How to keep cats calm during 4th of July fireworks

There’s plenty of stress for cats on the Fourth of July holiday, especially when fireworks are involved. Many cats find fireworks terrifying, and your cat could run away out of fear, get hurt, or just otherwise have a pretty miserable night. Luckily, you have many ways to help your cat better cope with the fireworks. Your cat might not be totally comfortable with the event, but you can minimize his stress and help keep him safe. But don’t wait until the last minute — you’ll need to do some preparation up front to be effective and to truly help your cat.

How to prepare your cat

Navigating the Fourth of July fireworks with your cat requires some planning and groundwork. The more steps you take in advance, the easier it will be for you both when the fireworks start.

  • Your vet can prescribe medication: If you know your cat has a strong, negative reaction to fireworks, then be sure to discuss this with your vet well ahead of time. Depending on how stressed and upset your cat becomes, your vet may want to prescribe a medication to calm and lightly sedate your cat. Discuss dosage information and, if you haven’t given your cat a pill before, ask your vet to walk you through the process while you’re still in the office.
  • You can get a ThunderShirt for your cat: You can take other steps, regardless of whether you plan on medicating your cat. ThunderShirts for cats use hug-like pressure to help keep your kitty feeling safe and secure during frightening events like thunderstorms and fireworks. Consider buying a ThunderShirt ahead of time. Fit it to your cat when he is relaxed and calm, and practice getting it on and off so you’ll be prepared for the fireworks.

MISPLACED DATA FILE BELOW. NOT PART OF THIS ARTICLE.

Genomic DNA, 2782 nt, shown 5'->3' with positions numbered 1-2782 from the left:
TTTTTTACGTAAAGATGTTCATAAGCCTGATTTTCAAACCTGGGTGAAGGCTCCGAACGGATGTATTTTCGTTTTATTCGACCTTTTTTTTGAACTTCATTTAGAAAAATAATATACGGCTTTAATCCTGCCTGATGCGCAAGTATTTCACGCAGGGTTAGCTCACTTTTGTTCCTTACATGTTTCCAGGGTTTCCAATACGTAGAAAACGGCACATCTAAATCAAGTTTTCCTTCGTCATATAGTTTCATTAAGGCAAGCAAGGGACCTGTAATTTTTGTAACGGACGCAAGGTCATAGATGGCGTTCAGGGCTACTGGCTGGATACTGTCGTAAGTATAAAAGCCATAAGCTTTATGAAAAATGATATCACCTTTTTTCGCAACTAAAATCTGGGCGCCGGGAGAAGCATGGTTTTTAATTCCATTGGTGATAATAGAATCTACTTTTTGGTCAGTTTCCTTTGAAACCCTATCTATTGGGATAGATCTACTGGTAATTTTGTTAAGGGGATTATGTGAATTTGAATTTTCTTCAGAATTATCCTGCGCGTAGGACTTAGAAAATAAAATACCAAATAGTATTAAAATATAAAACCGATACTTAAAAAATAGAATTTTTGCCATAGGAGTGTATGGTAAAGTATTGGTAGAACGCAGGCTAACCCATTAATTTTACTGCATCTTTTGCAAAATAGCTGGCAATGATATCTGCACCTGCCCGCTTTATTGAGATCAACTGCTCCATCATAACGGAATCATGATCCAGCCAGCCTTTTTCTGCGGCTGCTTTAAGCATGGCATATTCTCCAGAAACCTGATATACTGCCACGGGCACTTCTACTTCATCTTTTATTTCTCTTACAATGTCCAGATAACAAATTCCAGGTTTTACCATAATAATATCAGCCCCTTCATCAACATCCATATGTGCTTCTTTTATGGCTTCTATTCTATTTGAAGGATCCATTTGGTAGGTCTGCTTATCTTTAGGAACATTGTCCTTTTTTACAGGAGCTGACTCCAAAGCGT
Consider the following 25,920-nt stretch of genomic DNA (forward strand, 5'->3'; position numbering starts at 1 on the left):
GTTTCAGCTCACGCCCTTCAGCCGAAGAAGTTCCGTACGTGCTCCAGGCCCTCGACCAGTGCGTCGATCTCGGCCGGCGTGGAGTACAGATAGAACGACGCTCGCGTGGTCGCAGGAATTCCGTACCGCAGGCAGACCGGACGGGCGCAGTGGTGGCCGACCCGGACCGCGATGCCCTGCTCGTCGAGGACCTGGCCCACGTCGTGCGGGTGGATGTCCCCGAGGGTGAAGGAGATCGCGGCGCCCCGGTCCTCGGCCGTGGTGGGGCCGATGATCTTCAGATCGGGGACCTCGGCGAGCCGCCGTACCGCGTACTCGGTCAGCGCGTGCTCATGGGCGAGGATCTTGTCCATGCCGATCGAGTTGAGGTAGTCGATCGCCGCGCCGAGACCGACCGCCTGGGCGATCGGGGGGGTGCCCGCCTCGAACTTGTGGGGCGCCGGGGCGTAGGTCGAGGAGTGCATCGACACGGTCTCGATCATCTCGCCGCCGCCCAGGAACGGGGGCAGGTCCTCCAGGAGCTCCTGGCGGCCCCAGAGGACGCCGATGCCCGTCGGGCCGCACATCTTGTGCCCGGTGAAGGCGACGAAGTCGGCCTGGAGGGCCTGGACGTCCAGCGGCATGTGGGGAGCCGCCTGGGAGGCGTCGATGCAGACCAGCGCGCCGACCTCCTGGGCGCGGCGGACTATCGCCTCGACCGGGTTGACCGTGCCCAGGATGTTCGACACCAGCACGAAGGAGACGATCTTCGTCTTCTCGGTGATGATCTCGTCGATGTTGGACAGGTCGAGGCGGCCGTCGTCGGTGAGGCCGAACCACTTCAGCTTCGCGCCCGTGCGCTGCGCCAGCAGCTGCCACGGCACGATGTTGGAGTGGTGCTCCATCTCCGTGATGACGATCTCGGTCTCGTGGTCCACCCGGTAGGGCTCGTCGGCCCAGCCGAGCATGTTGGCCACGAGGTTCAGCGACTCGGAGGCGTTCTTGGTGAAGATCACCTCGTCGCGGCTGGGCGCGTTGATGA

• Research local events: Look up the dates and times when you can expect to hear fireworks at your house. While you can’t always completely anticipate fireworks events, being prepared for the ones that are scheduled can ensure that you’re ready to help your cat through them.
Frightened grey cat hiding under a bed
Said80/Pixabay

How to calm cats during fireworks

  • Before the fireworks begin, consider spraying some cat pheromones in the area where your cat will be. Pheromones can help relieve stress and make your cat feel secure. With a spray pheromone option, you can boost your cat’s confidence by spritzing the room he’ll retreat to.
  • Just before the fireworks start, consider putting your cat in the quietest area of the house, as long as it’s an area that he’s familiar with. This space will often be the basement. You can play some soft music or turn on some fans or an air conditioner to help drown out the noise of the fireworks. This is also the time to put on your cat’s ThunderShirt if you’ll be using one.
  • Some cats may seek you out for comfort when they’re scared, but it’s also likely that your cat will simply try to hide. Provide your cat with some safe hiding spots, like areas under furniture or cat beds and blankets that he can climb into.
  • Keep your family celebration quiet or move the party to a room where you won’t disturb your cat.
Cat hiding under a blanket
Alexas_Fotos/Pixabay

Mistakes to avoid

If you have an indoor-outdoor cat, don’t wait until the last minute to bring him indoors. Instead, be prepared to bring your kitty in early, just in case you have trouble finding him. With your cat securely in your home, you can help prevent him from running away out of fear and potentially getting lost. Frightened animals get lost every year because of fireworks, so be completely certain that your cat is inside.

When the fireworks start, your cat may run and hide. That’s a natural response, and if your cat feels safe under the bed or in the closet, then leave him where he is. Get your whole family in on the plan, including your kids, and make sure everyone knows that it’s important to leave your cat alone until he’s comfortable enough to come out again on his own.

Navigating the Fourth of July fireworks with your cat can be a challenge, even with preparation. Keep in mind that you can do everything right, but your cat may still be frightened and might hide where you can’t find him. Double-check that all your doors and windows are closed, and do your best to just wait things out. Cats and fireworks aren’t a good mix, but the calmer that you can stay and the quieter the environment you can provide, the better your cat will be able to get through this event.

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